The town budget process is typically tedious but very important.
What question is more fundamental than how our elected officials spend our tax dollars — except maybe how much of our hard-earned dollars government will take for taxes? The answers to both lie in the budget.
However, budgets are easy to manipulate to the political advantage of the person controlling the budget process, the town supervisor. Every two years, you can bet the sitting supervisor, whoever he may be, presents a budget that produces the lowest possible tax rate. There's even a name for it: "election year budget," a document that uses every gimmick imaginable to keep the tax rate increase low to please voters. Often election year budgets are unrealistic. Sometimes they are downright irresponsible. Supervisors have been known to prepare budgets that purposefully underestimate known expenses, leaving it to the Town Board to restore necessary funding on crucial line items. Then the supervisor can tell potentially angry taxpayers (voters): "My budget held the line on taxes. The Town Board hiked spending and taxes." It's an unconscionable practice — and violates the supervisor's duty as budget officer — but it's the oldest "election year budget" trick in the books and one very frequently employed by sitting supervisors of all political stripes.
That's why the budget process has typically been long and, often, contentious.
Phil Cardinale prides himself on what he calls transparency in government. He's got the TV cameras rolling in every work session and regular meeting of the Town Board. That's great.
But if business is being transacted outside those televised meetings, the rolling cameras are meaningless.
I'm afraid that's the case when it comes to the fundamental question of how our town government is spending our tax dollars. The budget process Mr. Cardinale has implemented has effectively foreclosed public discussion and scrutiny of the supervisor's tentative budget. He has not held a single budget meeting with the Town Board. One is scheduled to take place, finally, at today's work session — but only because the three Republican members of the board demanded it this week. My question is: What took them so long?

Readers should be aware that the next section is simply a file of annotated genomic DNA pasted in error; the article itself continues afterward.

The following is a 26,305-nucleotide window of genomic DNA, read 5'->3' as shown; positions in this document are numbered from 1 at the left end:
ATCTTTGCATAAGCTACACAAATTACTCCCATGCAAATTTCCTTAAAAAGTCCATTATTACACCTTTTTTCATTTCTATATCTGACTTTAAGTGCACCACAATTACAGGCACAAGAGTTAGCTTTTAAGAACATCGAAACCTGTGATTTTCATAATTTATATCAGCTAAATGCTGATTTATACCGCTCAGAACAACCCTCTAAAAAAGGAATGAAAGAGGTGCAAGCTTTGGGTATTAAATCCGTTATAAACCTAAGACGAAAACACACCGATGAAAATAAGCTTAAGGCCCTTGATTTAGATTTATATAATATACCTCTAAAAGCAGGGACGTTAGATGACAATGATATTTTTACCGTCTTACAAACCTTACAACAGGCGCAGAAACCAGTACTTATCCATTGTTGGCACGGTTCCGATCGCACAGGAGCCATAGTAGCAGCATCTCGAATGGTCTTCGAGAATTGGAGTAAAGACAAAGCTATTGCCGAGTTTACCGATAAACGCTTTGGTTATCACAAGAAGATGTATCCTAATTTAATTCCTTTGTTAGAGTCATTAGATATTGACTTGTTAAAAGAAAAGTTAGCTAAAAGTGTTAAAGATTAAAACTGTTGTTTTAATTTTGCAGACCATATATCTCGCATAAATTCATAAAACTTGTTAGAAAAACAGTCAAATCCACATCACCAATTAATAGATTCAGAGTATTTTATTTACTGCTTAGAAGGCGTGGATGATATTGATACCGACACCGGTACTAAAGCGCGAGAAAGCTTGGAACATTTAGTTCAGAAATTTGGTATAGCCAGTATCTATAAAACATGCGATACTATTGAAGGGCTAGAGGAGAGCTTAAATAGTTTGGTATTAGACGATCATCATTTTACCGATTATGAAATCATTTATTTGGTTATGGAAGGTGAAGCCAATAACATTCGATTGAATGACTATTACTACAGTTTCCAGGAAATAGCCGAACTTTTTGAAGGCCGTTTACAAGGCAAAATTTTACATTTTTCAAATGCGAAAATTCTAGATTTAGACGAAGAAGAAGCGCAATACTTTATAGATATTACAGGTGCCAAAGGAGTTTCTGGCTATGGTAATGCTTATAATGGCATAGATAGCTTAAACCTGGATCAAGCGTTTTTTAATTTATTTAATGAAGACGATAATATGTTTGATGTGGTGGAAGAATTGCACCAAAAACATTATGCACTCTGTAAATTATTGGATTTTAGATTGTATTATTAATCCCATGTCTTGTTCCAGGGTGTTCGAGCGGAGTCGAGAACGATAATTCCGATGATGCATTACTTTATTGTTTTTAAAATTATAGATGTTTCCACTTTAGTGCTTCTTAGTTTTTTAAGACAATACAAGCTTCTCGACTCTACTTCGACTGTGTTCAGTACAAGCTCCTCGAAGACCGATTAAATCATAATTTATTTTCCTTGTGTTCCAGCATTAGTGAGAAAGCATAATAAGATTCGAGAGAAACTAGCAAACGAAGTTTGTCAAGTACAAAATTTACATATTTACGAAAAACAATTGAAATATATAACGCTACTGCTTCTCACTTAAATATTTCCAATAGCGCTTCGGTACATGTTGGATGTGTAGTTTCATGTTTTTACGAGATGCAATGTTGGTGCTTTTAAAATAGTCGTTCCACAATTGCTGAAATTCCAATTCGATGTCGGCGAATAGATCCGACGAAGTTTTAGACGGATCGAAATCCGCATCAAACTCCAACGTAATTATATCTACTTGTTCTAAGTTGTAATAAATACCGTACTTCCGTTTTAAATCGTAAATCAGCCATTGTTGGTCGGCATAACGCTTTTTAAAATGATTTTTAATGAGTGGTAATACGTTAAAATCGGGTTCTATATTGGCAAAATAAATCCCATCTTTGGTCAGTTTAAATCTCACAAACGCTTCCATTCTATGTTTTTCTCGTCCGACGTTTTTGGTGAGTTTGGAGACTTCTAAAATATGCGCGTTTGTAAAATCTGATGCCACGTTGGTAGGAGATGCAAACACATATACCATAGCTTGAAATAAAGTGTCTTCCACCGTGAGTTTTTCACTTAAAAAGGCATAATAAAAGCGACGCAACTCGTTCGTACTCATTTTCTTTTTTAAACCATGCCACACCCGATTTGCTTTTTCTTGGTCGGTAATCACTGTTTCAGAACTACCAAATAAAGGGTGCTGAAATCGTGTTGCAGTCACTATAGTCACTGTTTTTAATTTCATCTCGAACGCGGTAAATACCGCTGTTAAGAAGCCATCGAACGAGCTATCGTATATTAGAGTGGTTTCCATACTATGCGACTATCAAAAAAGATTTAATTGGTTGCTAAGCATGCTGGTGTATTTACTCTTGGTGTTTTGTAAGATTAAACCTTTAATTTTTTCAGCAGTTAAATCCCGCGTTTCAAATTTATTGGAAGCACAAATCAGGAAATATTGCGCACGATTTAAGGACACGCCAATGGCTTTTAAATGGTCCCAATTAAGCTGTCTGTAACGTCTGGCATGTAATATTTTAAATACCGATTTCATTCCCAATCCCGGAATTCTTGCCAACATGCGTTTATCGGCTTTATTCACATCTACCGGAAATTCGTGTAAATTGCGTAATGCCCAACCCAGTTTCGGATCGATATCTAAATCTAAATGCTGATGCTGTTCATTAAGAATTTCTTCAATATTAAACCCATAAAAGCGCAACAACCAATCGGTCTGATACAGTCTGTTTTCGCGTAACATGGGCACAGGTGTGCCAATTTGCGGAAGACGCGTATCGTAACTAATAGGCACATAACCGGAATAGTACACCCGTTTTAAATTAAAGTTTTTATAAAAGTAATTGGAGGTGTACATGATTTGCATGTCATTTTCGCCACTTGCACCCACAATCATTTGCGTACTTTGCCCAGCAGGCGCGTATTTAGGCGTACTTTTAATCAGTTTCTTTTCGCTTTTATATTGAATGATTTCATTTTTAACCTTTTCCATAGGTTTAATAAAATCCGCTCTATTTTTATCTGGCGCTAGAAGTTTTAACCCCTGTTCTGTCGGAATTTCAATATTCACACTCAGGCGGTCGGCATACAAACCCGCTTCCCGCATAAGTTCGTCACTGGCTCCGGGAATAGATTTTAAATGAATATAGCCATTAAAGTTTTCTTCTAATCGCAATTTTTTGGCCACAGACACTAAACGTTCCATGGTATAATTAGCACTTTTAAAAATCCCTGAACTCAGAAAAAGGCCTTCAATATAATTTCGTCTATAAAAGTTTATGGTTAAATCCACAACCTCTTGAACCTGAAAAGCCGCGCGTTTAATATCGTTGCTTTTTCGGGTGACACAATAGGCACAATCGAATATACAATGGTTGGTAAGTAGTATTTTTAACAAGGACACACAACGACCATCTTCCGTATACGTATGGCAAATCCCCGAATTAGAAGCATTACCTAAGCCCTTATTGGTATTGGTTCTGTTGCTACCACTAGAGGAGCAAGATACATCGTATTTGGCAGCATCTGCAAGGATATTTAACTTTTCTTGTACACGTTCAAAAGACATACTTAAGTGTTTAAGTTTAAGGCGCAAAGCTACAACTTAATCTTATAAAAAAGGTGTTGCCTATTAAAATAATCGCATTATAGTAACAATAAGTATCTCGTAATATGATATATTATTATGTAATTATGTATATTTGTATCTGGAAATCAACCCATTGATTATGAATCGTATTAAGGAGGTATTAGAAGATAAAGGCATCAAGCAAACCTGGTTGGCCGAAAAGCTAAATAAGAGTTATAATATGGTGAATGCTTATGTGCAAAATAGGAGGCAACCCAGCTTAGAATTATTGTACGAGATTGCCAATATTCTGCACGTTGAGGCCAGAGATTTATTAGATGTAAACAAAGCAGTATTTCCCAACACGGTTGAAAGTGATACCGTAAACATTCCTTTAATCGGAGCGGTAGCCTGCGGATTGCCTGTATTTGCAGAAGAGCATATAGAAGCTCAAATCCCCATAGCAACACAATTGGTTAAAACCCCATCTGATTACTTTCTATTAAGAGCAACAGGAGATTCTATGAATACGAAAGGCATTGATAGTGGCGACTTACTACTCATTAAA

Mr. Cardinale told me on Friday he had council members meet "two by two" with the town's financial administrator to discuss changes they wanted to make to the supervisor's proposed budget. (If three board members are in a meeting, it must be open to the public, you see.)
Former Supervisor Jim Stark, Mr. Cardinale's challenger in this year's election, in last week's paper accused him of "cooking the books" — overestimating revenues and underestimating expenses.
Are Mr. Stark's accusations valid, or simply political grandstanding? Who knows? Thanks to masterful manipulation of the agenda and budget process by Mr. Cardinale and a readily manipulated Town Board, which has given the supervisor a pass on this, a public vetting of the supervisor's tentative budget didn't happen in time to be meaningful for voters. And it's coming too late for the weekly press to even inform the public of the content of the preliminary budget on which the board will hold a public hearing next week (assuming the board makes changes to the supervisor's tentative plan). Please remember to check our Web site (riverheadnewsreview.com) for a story on today's meeting.
Maybe the supervisor's budget is perfect and in need of no revision. Maybe Mr. Stark is all wet when he says if the Cardinale budget is corrected we're looking at a 30 percent tax hike. (I certainly hope so.) But the supervisor was slippery and the Town Board fell flat on its face. Board members should have insisted on public scrutiny of the tentative budget right from the beginning — and not waited until the 11th hour to ask that the budget be put on a work session agenda.
Surrounding towns have opened up their budget processes as the law requires. Riverhead — ironically, under the administration of a man who claims open government as his hallmark — has gone in the opposite direction.